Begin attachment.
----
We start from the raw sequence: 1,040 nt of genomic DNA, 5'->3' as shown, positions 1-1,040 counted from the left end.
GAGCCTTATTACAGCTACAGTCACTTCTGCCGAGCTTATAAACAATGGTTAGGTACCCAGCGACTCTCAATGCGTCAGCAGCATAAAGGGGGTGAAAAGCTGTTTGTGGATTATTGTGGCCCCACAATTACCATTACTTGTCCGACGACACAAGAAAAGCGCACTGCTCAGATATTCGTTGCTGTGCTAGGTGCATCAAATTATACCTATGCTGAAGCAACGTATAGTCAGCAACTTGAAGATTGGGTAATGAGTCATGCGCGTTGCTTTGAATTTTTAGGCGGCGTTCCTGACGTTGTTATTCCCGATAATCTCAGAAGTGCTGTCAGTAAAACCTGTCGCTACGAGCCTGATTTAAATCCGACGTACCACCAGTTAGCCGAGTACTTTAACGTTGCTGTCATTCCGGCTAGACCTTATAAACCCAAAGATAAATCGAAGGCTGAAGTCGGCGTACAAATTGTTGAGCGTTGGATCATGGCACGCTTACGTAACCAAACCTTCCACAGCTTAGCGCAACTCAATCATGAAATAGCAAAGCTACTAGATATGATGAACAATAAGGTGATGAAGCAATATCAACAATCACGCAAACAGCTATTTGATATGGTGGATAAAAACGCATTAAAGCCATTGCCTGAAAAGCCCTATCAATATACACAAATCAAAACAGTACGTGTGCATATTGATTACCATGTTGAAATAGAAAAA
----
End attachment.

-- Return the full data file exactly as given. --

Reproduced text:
We start from the raw sequence: 1,040 nt of genomic DNA, 5'->3' as shown, positions 1-1,040 counted from the left end.
GAGCCTTATTACAGCTACAGTCACTTCTGCCGAGCTTATAAACAATGGTTAGGTACCCAGCGACTCTCAATGCGTCAGCAGCATAAAGGGGGTGAAAAGCTGTTTGTGGATTATTGTGGCCCCACAATTACCATTACTTGTCCGACGACACAAGAAAAGCGCACTGCTCAGATATTCGTTGCTGTGCTAGGTGCATCAAATTATACCTATGCTGAAGCAACGTATAGTCAGCAACTTGAAGATTGGGTAATGAGTCATGCGCGTTGCTTTGAATTTTTAGGCGGCGTTCCTGACGTTGTTATTCCCGATAATCTCAGAAGTGCTGTCAGTAAAACCTGTCGCTACGAGCCTGATTTAAATCCGACGTACCACCAGTTAGCCGAGTACTTTAACGTTGCTGTCATTCCGGCTAGACCTTATAAACCCAAAGATAAATCGAAGGCTGAAGTCGGCGTACAAATTGTTGAGCGTTGGATCATGGCACGCTTACGTAACCAAACCTTCCACAGCTTAGCGCAACTCAATCATGAAATAGCAAAGCTACTAGATATGATGAACAATAAGGTGATGAAGCAATATCAACAATCACGCAAACAGCTATTTGATATGGTGGATAAAAACGCATTAAAGCCATTGCCTGAAAAGCCCTATCAATATACACAAATCAAAACAGTACGTGTGCATATTGATTACCATGTTGAAATAGAAAAA